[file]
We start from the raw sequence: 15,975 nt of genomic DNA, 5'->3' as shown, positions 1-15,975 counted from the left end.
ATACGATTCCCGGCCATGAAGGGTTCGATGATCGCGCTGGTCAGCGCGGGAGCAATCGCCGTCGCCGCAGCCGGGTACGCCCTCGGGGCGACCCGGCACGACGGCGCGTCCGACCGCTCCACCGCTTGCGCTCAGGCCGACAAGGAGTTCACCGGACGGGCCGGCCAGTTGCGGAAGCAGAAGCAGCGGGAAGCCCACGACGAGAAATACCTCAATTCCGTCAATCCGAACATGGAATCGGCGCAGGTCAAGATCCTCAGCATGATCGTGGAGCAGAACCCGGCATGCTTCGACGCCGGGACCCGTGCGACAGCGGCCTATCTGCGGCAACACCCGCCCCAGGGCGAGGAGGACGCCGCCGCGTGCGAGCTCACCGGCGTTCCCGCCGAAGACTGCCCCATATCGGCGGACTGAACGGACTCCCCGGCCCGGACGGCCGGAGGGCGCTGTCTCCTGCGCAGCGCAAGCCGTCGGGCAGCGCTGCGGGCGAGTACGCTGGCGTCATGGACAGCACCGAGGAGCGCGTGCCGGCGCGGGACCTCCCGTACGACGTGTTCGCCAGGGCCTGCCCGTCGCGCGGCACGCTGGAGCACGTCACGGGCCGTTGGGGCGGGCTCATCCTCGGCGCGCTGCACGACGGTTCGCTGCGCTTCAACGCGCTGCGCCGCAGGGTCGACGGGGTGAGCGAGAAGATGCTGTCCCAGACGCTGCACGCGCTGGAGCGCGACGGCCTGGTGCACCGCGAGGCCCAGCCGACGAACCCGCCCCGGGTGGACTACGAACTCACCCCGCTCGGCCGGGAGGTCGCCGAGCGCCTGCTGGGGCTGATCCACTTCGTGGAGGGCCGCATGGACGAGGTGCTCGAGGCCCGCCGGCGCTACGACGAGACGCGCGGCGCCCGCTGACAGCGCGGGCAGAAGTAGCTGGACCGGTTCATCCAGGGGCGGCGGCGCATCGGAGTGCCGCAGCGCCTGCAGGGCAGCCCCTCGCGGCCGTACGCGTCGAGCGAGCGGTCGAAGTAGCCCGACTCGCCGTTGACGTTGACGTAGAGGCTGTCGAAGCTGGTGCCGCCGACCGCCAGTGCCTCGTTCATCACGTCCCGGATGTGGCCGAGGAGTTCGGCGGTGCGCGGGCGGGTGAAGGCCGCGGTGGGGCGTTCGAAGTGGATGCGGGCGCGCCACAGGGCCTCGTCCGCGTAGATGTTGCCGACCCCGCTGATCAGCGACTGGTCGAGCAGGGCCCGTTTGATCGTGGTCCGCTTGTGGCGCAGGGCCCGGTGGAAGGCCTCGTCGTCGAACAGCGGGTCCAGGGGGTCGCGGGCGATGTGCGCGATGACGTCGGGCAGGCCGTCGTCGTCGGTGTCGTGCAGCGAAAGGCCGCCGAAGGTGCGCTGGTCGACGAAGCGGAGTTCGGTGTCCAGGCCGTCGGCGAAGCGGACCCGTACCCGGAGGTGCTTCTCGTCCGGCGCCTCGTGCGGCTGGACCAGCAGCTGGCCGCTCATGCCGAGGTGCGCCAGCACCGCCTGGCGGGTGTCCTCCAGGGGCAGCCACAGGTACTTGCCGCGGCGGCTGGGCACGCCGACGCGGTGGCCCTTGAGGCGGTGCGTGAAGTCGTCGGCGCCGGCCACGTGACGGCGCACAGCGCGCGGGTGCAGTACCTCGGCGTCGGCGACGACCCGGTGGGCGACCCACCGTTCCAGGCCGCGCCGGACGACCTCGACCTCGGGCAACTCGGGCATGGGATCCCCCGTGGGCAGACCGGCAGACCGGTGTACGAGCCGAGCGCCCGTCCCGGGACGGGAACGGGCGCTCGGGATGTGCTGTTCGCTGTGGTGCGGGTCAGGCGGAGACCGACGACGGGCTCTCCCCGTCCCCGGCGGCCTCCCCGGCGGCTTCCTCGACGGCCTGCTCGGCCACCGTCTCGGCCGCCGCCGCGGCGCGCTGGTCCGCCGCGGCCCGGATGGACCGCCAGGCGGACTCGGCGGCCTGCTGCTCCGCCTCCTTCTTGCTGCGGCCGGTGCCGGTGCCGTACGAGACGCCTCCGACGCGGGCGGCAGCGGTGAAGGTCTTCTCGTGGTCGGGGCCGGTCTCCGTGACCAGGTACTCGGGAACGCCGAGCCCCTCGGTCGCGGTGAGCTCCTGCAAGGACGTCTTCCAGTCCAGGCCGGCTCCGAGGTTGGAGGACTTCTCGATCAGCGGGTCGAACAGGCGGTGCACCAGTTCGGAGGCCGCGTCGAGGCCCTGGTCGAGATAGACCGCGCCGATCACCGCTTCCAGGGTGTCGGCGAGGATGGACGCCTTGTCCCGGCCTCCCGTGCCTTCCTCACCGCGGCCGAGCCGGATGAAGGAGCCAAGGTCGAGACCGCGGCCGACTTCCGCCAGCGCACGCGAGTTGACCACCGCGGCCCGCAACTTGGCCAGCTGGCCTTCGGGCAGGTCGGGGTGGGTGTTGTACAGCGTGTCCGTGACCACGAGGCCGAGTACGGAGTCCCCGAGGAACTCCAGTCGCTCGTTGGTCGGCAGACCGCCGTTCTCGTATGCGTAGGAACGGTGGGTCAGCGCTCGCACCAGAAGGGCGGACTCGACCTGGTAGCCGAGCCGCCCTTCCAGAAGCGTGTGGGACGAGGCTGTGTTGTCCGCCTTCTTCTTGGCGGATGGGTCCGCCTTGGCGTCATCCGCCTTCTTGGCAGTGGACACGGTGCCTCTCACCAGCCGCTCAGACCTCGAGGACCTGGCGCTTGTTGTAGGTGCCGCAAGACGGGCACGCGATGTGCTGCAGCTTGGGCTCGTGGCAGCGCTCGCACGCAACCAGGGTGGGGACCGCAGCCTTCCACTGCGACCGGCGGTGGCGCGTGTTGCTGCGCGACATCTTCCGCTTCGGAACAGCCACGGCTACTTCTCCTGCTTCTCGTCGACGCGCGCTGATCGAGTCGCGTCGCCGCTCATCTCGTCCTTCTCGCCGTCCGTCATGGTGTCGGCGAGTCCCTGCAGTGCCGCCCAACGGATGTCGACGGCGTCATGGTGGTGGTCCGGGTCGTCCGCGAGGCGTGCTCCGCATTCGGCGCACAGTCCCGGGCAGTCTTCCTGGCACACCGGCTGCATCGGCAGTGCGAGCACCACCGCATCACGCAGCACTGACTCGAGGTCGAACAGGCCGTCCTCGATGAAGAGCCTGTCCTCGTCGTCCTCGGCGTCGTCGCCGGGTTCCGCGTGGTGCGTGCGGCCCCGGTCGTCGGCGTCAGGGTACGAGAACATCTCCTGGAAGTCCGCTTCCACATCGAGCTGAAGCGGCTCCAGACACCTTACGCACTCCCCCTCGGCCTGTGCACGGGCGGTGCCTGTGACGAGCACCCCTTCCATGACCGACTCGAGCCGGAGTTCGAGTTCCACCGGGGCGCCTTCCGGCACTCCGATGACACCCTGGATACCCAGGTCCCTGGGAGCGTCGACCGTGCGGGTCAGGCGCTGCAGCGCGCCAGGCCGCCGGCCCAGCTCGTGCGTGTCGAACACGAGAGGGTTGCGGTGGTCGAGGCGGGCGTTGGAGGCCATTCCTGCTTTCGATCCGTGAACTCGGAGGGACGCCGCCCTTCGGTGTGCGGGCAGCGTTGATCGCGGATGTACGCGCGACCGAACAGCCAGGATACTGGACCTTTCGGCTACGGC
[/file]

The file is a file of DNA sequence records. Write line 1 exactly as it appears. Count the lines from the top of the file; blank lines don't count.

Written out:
We start from the raw sequence: 15,975 nt of genomic DNA, 5'->3' as shown, positions 1-15,975 counted from the left end.